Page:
There's more trouble brewing in Texas. Just months after the chairwoman of the state's public utility commission issued a scathing anti-wind memo, Texas Comptroller Susan Combs has released a report arguing that wind power should no longer receive state subsidies and is too intermittent. The Wind Coalition, meanwhile, says the report is ‘transparently biased’ and inaccurate.
‘Rather than be called a research report, her document is better considered Combs' opinions on wind,’ contends Jeff Clark, executive director of The Wind Coalition. The group says Combs has been a vocal opponent of wind energy and is using the report to push her anti-renewables agenda.
The controversial report is titled "Texas Power Challenge: Getting the Most from Your Energy Dollars." In a recent press release announcing the report, Combs says, ‘It's time for wind to stand on its own two feet. Billions of dollars of tax credits and property tax limitations on new generation helped grow the industry, but today, they give it an unfair market advantage over other power sources.’
In a lengthy letter response to Combs, Clark argues that Texas wind power has not been subsidized nearly as long as its fossil-fuel competitors have and receives far less in subsidies than do oil and natural gas. He points to a 2008 report from the comptroller's office, itself, showing that the Texas oil and gas industry received 99.6% of state and local incentives.
Nonetheless, Clark says, "Because many of the incentives available to other energy producers help us achieve our national goals of providing abundant and affordable power to our economy, I am not – and would not – call for an end to the subsidies that wind's competitors receive. That said, I do believe it is time for an end to hypocritical attacks on wind's tax support, especially when presented under the official seal of our state's chief revenue officer."
Comb's report also takes aim at the state's Competitive Renewable Energy Zones (CREZ) transmission build-out, saying CREZ is a costly subsidy for wind. The CREZ lines are designed to carry about 18.5 GW of Texas wind power from remote areas to highly populated regions.
In her press release, Combs points out how the price of the CREZ project jumped from less than $5 billion to nearly $7 billion. Citing stats from the Public Utility Commission of Texas, she says the average household in Texas will have to pay between $70 and $100 annually for up to 20 years in order to pay for the CREZ investment.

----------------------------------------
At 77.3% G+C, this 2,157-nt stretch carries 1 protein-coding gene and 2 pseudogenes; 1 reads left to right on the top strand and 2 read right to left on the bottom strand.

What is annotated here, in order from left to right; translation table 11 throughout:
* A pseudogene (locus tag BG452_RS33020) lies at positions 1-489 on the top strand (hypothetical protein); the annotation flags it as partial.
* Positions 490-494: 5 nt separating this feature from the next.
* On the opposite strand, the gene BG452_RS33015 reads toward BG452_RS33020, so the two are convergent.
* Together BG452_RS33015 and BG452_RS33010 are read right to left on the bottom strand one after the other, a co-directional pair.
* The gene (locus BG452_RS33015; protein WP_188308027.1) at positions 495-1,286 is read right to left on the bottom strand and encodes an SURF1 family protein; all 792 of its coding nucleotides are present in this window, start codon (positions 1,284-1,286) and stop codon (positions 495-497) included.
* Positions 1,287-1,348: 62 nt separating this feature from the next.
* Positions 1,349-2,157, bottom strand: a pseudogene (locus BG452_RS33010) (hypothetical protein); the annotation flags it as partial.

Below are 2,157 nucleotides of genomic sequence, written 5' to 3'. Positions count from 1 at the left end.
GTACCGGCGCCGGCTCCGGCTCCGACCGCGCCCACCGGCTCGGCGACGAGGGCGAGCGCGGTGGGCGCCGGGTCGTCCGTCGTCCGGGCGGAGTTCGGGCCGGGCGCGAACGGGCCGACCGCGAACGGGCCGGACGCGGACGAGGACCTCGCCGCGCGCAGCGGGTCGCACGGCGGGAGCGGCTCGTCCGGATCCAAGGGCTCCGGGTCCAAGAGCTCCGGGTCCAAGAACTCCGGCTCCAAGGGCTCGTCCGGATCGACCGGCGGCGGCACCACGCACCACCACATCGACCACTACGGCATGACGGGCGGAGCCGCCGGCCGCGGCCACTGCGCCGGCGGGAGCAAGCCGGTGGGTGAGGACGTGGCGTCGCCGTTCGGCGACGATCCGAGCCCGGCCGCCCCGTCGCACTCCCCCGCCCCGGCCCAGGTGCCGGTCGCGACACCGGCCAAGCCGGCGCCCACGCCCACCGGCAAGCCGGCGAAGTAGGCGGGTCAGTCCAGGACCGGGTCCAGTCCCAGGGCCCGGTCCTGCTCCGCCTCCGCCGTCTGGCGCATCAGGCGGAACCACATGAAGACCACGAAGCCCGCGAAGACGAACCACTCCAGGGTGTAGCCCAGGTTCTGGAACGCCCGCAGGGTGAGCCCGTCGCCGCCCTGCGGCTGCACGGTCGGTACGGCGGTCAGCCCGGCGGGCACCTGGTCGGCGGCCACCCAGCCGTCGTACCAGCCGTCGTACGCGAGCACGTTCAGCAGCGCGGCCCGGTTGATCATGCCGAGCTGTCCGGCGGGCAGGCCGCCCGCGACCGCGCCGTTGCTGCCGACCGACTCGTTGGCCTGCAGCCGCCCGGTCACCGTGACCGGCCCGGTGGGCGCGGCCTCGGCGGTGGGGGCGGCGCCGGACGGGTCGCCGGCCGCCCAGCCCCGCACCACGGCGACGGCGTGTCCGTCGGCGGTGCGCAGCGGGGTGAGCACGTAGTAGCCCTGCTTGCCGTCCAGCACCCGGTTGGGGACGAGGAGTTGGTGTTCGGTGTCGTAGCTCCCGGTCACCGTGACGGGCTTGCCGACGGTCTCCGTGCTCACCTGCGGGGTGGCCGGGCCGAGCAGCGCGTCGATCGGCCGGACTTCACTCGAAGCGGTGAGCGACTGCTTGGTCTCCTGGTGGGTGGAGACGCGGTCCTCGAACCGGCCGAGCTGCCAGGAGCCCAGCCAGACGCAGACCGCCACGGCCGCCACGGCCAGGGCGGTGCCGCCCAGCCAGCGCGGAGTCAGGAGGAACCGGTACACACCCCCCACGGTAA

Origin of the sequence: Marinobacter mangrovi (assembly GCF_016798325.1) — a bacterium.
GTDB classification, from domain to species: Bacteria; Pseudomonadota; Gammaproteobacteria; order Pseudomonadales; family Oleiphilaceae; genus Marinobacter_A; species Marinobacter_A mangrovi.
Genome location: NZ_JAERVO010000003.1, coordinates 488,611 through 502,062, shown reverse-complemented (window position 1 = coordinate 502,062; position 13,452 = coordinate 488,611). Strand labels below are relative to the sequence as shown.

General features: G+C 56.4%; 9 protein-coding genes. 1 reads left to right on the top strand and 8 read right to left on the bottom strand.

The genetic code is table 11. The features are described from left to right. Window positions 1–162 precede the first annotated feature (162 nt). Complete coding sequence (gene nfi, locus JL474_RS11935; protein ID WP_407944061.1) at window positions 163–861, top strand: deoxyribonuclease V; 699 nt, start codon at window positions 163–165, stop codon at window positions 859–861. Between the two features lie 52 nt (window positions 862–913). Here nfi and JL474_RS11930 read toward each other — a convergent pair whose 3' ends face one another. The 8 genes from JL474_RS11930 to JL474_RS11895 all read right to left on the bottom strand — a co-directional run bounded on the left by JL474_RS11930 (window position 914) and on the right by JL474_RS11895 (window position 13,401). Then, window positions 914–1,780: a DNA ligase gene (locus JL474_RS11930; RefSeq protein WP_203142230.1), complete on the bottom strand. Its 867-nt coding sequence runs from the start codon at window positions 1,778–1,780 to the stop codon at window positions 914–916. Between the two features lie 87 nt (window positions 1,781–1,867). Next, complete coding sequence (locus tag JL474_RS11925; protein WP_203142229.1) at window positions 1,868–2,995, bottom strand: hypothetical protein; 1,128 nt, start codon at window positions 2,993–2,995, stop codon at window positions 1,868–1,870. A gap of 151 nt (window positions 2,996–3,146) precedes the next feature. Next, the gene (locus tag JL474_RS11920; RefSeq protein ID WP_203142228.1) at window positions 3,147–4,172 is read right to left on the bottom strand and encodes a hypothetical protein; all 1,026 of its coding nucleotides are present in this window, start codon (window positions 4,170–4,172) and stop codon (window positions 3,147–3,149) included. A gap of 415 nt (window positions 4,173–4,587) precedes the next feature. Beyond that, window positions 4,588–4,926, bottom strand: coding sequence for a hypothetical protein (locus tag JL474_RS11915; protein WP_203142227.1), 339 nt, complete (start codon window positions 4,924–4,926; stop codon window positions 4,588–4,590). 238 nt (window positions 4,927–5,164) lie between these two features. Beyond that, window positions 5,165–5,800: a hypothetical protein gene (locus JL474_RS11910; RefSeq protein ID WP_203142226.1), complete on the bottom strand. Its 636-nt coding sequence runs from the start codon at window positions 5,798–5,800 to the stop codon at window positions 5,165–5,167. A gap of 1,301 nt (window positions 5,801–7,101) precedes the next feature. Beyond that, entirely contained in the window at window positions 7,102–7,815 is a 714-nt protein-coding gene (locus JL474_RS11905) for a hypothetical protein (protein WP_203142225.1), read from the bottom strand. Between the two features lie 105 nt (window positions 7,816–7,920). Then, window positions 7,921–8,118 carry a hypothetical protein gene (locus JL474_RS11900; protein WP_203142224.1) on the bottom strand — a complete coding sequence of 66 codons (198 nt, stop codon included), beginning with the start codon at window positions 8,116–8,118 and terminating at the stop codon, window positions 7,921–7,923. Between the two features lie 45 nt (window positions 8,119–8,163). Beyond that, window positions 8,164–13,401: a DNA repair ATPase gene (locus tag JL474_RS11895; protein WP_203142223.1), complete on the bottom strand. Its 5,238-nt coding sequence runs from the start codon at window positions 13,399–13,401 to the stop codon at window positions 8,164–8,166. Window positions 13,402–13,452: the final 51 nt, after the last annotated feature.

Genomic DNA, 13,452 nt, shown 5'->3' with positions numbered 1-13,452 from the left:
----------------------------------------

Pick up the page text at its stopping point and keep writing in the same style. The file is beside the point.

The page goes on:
Clark, however, maintains that CREZ was a necessary upgrade that helps stabilize the state's grid and provides cheap power from wind and other resources across the state.
"CREZ is bringing low-cost power to the state's consumers, and in a helpful and unexpected twist, CREZ is providing electricity to power the boom in West Texas," he notes. "This area has seen electricity demand, driven by oil and gas drilling, grow five to six percent per year.
"Today, power is being generated inexpensively in the part of the state where it is needed and delivered by CREZ to benefit our state's booming oil and gas sector," he continues. "That's an economic benefit surely you can appreciate."
He also claims CREZ is singled out in the report; meanwhile, the report did not reference any other recent transmission projects or the 40,000 miles of older transmission lines. "We've never referred to those power lines, also paid for by consumers, as a subsidy for coal, gas, nuclear or other forms of electric generation," notes Clark.
Combs further argues that wind power is too intermittent and says it should be the clean energy industry's duty to develop energy storage. Her press release says, "Heavy investment in Texas wind generation, directly subsidized by large federal tax credits and school property tax exemptions, has produced thousands of megawatts of West Texas wind capacity that generates plenty of power at night when demand is lowest. Those turbines, however, produce little energy when Texans need it most, during hot summer afternoons.
"Because of this, wind generation must be backed up by flexible natural gas generation that can be ramped-up quickly when light winds fail to align with peak demand," the release continues. "State policy has encouraged this wind development and provided a transmission system that is underutilized much of the time."
Regarding wind's variability, Clark says the report has "missed the mark entirely."
"While mass electric storage will be a revolutionary development, it is not needed for renewable resources to contribute to our energy supply, particularly in a state with other abundant energy resources, especially natural gas," he writes, later adding, "The system works and the system is reliable, while electricity prices have been falling."
Besides trying to debunk the report's main claims, Clark also says that the document fails to point out that wind power, which now makes up about 10% of Texas' electricity supply, has an array of benefits. Such perks include long-term prices, reduced emissions and water conservation.
Perhaps most important to the comptroller, though, should be that wind power has major financial benefits. According to Clark, wind has attracted more than $26 billion of investment in Texas. He notes that $15 billion of that was partly incentivized by the Chapter 313 program, which allows local school districts to offer companies property tax abatements.
In his letter, Clark says Combs should not use her position to lobby against wind power and requests that she formally withdraw the report and have it further reviewed. The full letter is available here.